News Article

Avoiding Academic Misconduct

You may not even know you're committing an offence!

Rated 5/5 (1 person). Log in to rate.
Students studying together


You might think you will never need to worry about academic misconduct because you would never cheat - but there are a number of different forms of academic misconduct, and many students commit an offence without even realising it! 

Penalties will vary depending on the type of misconduct but in the most serious cases you could be withdrawn so it's really important you take the time to read the Code of Practice to make sure you don't make any mistakes.

Here are some common scenarios where students can commit an offence, either accidentally or deliberately.


Working too much with other students

You can discuss your course with your friends but make sure you don't talk too much about assessments - if your work ends up too similar, you could be accused of collusion. Similarities the university looks for include using the exact same sources, structuring your essay in the same way, using the same words, or even making the same mistakes.


Showing your work to someone else

We understand why it feels ok to do this - often students are helping a friend that they know is having difficulties, or they just wanted to show a friend how to structure the work or give them ideas.

Unfortunately, sharing your work is academic misconduct even if you have good intentions. The first time you do this you will get a warning but if it happens again it is a major offence and you will get a zero for the work. If your friend is struggling, you could suggest they submit Exceptional Circumstances.


Using someone else's work

If you copy another student's work, with or without their permission, it will be caught by Turnitin - you will be given a misconduct offence and your friend will also be in trouble.

If you're having difficulties with the assignment, you can talk to your tutor about the module material and you can go to Write Direction for help with study skills. If you're unwell or having personal problems that have affected your studies, make an Exceptional Circumstances claim to ask for more time or for another assessment opportunity.


Using the same words as the source, even if you've referenced

Anything you take from sources needs to be either completely rewritten into your own words or put in quotation marks, in addition to the reference, otherwise you would be claiming those words as your own. When you include just a reference you're saying you got the information or idea from that source but you're claiming the words are your own.

Avoid copying and pasting as you may forget which sections were copied and which were in your own words. Try not to look at the source as you make notes - it's difficult to find your own words when you're looking at an expert's!


Submitting the wrong version

Your School has to mark what you submit, so if you accidentally submit a draft that's not in your own words, or doesn't have references, this will be a misconduct offence. Make sure you label your drafts carefully, to make sure you submit the right version. You may also want to move drafts and notes to a separate folder while you're submitting your final version, so you don't accidentally click on the wrong file.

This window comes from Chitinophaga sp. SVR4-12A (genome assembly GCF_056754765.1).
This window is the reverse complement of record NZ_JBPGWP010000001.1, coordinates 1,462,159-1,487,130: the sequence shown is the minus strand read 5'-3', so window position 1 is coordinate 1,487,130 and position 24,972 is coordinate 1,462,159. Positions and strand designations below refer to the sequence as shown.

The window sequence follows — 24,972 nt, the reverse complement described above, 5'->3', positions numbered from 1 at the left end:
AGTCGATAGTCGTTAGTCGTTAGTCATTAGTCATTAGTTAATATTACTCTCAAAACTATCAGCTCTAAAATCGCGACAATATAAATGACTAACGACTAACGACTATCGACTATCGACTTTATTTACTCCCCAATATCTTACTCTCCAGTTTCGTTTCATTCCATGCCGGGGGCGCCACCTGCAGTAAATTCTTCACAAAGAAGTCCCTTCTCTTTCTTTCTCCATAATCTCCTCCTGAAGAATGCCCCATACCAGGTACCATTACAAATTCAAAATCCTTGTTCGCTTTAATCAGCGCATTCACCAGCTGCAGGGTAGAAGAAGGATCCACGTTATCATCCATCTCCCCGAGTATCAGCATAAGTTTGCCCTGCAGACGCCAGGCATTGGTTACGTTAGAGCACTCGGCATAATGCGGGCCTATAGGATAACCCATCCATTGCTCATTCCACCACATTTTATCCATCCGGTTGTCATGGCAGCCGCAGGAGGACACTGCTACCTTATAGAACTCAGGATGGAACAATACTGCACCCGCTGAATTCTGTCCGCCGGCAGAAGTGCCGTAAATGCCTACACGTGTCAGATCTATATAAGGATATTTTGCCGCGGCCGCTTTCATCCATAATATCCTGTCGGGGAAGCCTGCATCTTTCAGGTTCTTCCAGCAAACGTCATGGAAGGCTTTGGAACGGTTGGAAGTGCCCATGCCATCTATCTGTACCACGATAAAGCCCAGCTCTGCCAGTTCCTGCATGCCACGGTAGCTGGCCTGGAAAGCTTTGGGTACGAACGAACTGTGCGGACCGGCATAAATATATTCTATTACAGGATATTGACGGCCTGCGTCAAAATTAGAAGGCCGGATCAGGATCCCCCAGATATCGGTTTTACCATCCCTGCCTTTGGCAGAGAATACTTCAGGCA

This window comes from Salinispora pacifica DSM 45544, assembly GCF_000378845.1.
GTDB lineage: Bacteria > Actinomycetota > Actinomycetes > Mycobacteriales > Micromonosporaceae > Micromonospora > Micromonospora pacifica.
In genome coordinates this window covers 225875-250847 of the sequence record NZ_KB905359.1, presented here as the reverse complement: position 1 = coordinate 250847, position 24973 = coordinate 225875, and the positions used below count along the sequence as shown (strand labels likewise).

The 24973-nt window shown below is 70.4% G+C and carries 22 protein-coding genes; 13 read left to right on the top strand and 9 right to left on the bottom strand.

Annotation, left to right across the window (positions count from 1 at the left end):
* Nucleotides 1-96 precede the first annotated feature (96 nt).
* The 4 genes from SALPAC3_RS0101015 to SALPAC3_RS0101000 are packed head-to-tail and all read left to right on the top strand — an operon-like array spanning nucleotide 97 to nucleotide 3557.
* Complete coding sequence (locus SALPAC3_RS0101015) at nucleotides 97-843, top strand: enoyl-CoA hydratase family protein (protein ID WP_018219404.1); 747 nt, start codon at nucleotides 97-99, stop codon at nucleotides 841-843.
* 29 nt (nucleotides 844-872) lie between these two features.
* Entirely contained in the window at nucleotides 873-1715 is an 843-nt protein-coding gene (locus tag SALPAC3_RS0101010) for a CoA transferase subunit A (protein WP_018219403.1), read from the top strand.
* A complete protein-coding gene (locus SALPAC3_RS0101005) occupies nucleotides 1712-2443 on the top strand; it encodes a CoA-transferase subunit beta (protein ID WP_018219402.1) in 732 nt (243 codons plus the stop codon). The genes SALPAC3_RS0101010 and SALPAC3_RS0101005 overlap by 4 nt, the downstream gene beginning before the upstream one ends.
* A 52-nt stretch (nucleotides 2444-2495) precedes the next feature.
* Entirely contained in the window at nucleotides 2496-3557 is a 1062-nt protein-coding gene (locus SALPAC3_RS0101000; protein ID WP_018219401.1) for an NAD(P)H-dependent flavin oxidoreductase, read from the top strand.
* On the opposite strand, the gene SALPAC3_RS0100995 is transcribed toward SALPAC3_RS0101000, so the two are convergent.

Reusing your own work

This one is really surprising to a lot of students! If you put parts of a previous assessment into another assessment it is called 'self-plagiarism' and is a misconduct offence. This is because the university considers it would be unfair to benefit twice from one piece of work.


Using Artificial Intelligence

Submitting an assessment containing words generated by a software tool, such as ChatGPT, is a serious academic misconduct offence. This is because content produced by these platforms does not represent your own original work and you should not be using them to generate content to pass off as your own.

Using paraphrasing software to help you rewrite an assignment, or translating your work into English by using translations software, are also academic misconduct offences.

AI tools can make mistakes (there have been instances of an AI claiming 1+1 does not equal 2!), use misinformation, or provide biased information as you don't know the sources they are using. These tools also often lack the depth needed for a good essay and are poor at referencing - they can fail to provide any at all or, if pushed, may direct you to generic websites and even make up references!


Getting an essay online or asking someone else to write it

This is known as commissioning, or contract cheating, and is a very serious form of academic misconduct.

The most common cases we see are when a student has bought an essay or paid someone to write it for them. However, you can also commission work if you haven't paid for it. For example, if you get a family member or friend to write the assignment for you it would also be classed as a commissioning offence.

The standard penalty for commissioning is withdrawal from the University and the risk of being caught is high - if you're having problems in your personal life or work, please seek support from us or your School instead. You could submit Exceptional Circumstances for an extension or further attempt, or you might want to consider taking a Leave of Absence. 


Cheating in exams or bringing in unauthorised material

If you are really worried about how you will perform in exams, or if you have a lot of pressure to perform from your sponsors, your family or others, cheating isn't the best way to cope with this. Consider submitting Exceptional Circumstances  instead to ask for another assessment attempt.

Your behaviour in exams is closely monitored - you might be accused of cheating when all you did was forget some revision notes that were in your pocket, so take care that you haven't brought anything into the exam that's not allowed. You can view the exam policies here.